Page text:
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" ... appears to us the greatest interest of every true American — the consolidation of our Union — in which is involved our prosperity, felicity, safety, perhaps our national existence. This important consideration, seriously and deeply impressed on... "
The Statutes at Large: Being a Collection of All the Laws of Virginia, from ... - Page 25
by Virginia, William Waller Hening - 1823
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The History of the Rise, Progress, and Establishment of the ..., Volume 4

United States - 1788
...mutual deference and conceffion which the peculiarity of our political fituation rendered indifpenfible. That it will meet the full and entire approbation of every State is not perhaps to be expected j but each will doubtlefs confider, that had her interefts been alone confulted, the confequences might...
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An Historical, Geographical, Commercial, and Philosophical View of the ...

William Winterbotham - America - 1796
...mutual deference and conccfljon which the peculiarity of our political fuuation rentlered indifpeniable. That it will meet the full and entire approbation of every State is not perhaps to be cxpefted : but each will doubtleis confidrr, that had her intcrefts been alone consulted, the coniequenccs...
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An Historical, Geographical, Commercial, and Philosophical View of ..., Volume 1

William Winterbotham - America - 1799 - 510 pages
...mutual deference' and ctmccffion which the peculiarity of our politkal fituation rendered indlfpenfable. That it will meet the full and entire approbation of every State is not perhaps to be expecled : bnt each will doubtU'fs confider, that had her interclls been alone confulted, the confequences...
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THE HISTORY OF THE RISE, PROGRESS, AND ESTABLISHMENT OF THE INDEPENDENCE OF ...

William Gordon - 1801
...existence. — • This important consideration seriously and deeply impressed on our minds, led each state in the convention to be less rigid on points of inferior magnitude, than might have been otherwise ex. pected : and thusthc constitution, which we now present, is the result of a spirit of amity, and...
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THE HISTORY OF THE RISE, PROGRESS, AND ESTABLISHMENT OF THE INDEPENDENCE OF ...

William Gordon - 1801
...existence. — This important consideration seriously and deeply impressed on our minds, led each state in the convention to be less rigid on points of inferior magnitude, than might have been otherwise ex. pected : and thusthc constitution, which we now present, is- the result of a spirit of amity, and...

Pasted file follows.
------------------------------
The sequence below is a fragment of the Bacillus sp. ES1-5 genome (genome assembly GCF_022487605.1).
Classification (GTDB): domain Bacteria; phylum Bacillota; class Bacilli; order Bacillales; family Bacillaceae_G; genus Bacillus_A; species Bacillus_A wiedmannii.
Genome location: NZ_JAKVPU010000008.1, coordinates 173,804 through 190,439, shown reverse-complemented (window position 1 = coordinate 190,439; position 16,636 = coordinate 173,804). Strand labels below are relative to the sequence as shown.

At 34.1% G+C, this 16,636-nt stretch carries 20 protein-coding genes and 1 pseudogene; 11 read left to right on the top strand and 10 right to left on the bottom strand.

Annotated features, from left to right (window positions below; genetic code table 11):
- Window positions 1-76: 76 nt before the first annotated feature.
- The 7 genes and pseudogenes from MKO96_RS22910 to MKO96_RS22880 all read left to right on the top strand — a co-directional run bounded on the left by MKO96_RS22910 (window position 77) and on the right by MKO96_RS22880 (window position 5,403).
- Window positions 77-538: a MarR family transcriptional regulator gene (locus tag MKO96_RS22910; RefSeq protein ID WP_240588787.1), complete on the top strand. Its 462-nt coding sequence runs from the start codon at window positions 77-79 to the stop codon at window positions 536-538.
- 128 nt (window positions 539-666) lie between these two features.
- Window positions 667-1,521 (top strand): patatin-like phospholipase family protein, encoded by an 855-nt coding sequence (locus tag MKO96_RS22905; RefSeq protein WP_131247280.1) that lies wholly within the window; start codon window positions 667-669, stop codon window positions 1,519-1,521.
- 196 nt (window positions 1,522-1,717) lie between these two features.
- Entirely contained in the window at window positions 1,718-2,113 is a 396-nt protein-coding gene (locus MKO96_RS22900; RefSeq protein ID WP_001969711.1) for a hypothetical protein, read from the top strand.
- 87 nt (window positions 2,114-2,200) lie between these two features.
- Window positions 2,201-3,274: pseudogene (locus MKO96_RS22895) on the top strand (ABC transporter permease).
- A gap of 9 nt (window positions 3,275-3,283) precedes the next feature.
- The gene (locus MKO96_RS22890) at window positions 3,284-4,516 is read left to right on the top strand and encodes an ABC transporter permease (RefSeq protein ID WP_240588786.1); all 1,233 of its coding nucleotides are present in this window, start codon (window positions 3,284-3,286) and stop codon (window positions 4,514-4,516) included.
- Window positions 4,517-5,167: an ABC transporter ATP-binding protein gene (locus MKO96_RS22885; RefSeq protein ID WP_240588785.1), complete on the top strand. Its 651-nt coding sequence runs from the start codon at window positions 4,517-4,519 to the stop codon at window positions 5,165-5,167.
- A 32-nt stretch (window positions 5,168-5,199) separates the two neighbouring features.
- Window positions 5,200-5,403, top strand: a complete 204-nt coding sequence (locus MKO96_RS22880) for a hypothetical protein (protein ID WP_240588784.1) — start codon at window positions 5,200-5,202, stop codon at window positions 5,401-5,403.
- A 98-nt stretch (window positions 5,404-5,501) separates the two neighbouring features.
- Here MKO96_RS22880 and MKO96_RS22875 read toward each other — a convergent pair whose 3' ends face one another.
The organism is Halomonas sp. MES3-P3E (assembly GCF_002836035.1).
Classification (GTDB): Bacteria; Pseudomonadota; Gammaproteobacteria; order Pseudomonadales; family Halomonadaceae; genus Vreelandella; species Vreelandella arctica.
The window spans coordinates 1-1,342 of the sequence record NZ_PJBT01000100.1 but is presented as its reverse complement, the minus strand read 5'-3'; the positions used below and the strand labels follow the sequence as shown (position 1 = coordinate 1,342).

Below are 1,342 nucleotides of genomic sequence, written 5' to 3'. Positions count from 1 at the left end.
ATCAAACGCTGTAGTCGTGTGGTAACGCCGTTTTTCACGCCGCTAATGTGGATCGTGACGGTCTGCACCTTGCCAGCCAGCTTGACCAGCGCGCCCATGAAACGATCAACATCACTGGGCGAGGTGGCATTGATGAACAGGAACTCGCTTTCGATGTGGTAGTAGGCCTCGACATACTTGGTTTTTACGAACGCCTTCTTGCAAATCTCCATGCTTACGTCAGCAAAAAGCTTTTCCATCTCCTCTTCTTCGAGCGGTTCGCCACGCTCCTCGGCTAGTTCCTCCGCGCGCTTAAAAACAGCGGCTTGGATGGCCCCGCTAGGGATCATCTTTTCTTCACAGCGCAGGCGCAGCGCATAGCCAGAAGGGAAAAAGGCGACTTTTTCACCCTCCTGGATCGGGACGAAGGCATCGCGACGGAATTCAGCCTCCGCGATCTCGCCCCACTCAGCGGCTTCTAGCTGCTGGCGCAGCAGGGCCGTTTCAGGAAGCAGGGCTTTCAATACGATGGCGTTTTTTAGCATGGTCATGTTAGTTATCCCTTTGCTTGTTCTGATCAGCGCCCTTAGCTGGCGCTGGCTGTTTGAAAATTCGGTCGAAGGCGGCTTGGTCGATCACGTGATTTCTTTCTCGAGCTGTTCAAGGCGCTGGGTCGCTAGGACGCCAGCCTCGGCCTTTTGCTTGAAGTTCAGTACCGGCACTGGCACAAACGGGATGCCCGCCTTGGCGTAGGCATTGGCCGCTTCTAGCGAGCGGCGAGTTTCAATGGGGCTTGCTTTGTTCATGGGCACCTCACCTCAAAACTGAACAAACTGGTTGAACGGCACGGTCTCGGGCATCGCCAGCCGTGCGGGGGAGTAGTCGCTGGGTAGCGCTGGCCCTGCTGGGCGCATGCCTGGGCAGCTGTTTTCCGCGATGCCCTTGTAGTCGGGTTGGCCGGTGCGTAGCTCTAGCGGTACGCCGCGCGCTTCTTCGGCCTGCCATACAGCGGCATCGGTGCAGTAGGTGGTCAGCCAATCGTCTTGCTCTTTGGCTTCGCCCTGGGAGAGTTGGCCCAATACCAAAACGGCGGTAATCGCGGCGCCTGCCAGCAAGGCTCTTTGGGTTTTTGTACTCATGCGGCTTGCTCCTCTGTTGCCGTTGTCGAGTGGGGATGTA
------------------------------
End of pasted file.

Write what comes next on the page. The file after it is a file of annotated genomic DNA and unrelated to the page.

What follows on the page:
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The Washingtoniana: containing a sketch of the life and death of the late ...

Francis Johnston, William Hamilton - Biography & Autobiography - 1802 - 411 pages
...constitution of the United States, the result of his presiding wisdom, was adopted, as it was formed in ' a spirit of amity, and of that mutual deference and...of our political situation rendered indispensable,' God grant that in this spirit it be long preservpd, that so it may preserve those for whose boon it...
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An Abridgement of the Laws of the United States: Or, A Complete Digest of ...

William Graydon - Law - 1803 - 639 pages
...extent, habits, and particular interests. riously and deeply impressed on ouv minds, R-ii each state in the Convention to be less rigid on points of inferior...magnitude, than might have been otherwise expected ; aod thus the Constitution, which we now present," is th* result of a spirit of amity, and of that...
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The Life of George Washington: Commander in Chief of the American Forces ...

Bushrod Washington - Presidents - 1807
...transmitted to congress in a letter subscribed by the president, in which the constitution was said to be, " the result of a spirit of amity, and of that mutual...deference and concession, which the peculiarity of their political situation rendered indispensable. " That it will meet the full and entire approbation...
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The Office and Duty of a Justice of the Peace, and a Guide to Sheriffs ...

Henry Potter - Justices of the peace - 1816 - 418 pages
...seriously and deeply impressed upon our minds, led each State in the Convention to be less rigid oh points of inferior magnitude, than might have been...Constitution, which •we now present, is the result pf a spirit of amity, and of that mutual deference and concession which the peculiarity of our political...
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History of the United States: From Their First Settlement as ..., Volume 3

David Ramsay - United States - 1817
...but did not presume to impose it on their fellow citizens. They simply reported it to congress, " as the result of a spirit of amity, and of that mutual...deference and concession, which the peculiarity of their political situation rendered indispensable;" and that in their opinion, " it should be submitted...
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